The Wall Street Journal: Obama Administration Says 28% Of Health-Law Enrollees Are 18 To 34 Years Old
The data, released Thursday by the Obama administration, painted a more complete picture of enrollment in the plans. They show that about 28 percent of people picking plans on the state and federal insurance exchanges by April 19 -- after most states' enrollment deadlines passed -- were 18 to 34 years old, a generally healthy group. The proportion is higher than previous counts. But it is significantly below the 40 percent level that some analysts consider important for holding down rates by balancing the greater medical spending generated by older enrollees (Radnofsky and Mathews, 5/1).
The Washington Post: States That Didn’t Set Up Marketplaces See Surge In Health Plan Enrollment, Figures Show
A last-minute deluge of health insurance sign-ups came from states where political leaders have opposed the Obama administration’s health-care law, according to federal figures released Thursday. In March and April, the number of people enrolling in plans more than doubled in the 36 states that chose not to set up their own marketplaces, the figures show. Most of these states deferred to the federal marketplace, HealthCare.gov, in a show of resistance to the program (Somashekhar and Keating, 5/1).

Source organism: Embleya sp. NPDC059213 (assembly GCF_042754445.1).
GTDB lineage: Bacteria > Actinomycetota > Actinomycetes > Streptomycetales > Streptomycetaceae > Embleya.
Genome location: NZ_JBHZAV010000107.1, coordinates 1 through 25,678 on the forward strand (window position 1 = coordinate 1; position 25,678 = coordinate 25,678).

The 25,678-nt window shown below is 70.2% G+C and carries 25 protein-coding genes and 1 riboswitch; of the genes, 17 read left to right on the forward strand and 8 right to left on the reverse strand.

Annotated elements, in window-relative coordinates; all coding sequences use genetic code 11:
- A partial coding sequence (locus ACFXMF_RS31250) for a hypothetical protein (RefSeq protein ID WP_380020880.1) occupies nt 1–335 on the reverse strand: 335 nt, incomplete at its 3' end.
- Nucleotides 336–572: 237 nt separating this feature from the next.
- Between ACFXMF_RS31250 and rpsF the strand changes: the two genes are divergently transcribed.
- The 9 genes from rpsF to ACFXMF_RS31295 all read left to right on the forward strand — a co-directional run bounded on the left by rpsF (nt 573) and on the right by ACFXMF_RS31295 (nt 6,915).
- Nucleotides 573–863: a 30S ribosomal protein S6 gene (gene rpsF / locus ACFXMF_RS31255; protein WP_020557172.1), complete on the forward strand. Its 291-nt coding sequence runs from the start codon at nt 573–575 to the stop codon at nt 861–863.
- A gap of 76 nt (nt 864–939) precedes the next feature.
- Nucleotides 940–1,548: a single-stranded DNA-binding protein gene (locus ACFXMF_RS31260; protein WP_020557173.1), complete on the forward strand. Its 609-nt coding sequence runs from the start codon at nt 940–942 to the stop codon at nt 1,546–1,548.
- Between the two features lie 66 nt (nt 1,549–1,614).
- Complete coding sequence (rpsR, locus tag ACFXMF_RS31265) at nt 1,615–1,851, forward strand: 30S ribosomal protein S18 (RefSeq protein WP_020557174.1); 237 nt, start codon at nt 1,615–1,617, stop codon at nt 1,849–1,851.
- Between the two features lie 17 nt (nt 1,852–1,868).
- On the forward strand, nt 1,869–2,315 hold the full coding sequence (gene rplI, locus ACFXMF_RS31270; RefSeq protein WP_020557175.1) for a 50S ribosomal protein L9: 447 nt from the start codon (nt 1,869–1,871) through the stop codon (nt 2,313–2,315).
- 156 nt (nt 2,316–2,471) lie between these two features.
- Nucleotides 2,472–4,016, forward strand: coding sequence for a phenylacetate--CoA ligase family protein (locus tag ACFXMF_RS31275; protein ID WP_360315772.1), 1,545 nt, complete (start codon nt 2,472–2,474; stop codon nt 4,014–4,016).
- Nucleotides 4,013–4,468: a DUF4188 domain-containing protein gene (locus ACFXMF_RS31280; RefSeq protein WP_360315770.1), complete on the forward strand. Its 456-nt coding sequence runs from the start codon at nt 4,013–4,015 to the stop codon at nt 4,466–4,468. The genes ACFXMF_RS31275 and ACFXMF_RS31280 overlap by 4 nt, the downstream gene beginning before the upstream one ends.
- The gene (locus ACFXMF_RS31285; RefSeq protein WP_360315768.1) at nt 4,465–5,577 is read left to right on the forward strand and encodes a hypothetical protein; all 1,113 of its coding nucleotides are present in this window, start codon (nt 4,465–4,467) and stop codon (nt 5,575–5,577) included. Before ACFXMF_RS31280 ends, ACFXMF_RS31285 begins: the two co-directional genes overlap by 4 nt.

The Associated Press: Health Law: 8 Million Chose New Plan Under Law
Still, strong state-by-state performance indicates that the health care law is making inroads around the country, even as Republicans insist repealing “Obamacare” will be a winning issue in the fall congressional elections. An Associated Press analysis of the government numbers found that 31 states met or exceeded enrollment targets set by the administration before the insurance exchanges opened. Twenty of those are led by Republican governors, many of whom were hostile to the program (5/1).
Politico: Report: Obamacare Sign-Ups Cross 8 Million
About 13 million people got coverage under Obamacare during the first open enrollment season of the Affordable Care Act, enough for administration officials to be confident that every state’s insurance market will be stable going into 2015. … The report said 8 million had signed up in the state and federal exchanges, and that Medicaid and Children’s Health Insurance Program enrollment had grown by at least 4.8 million since October. Many were newly insured (Cheney and Haberkorn, 5/2).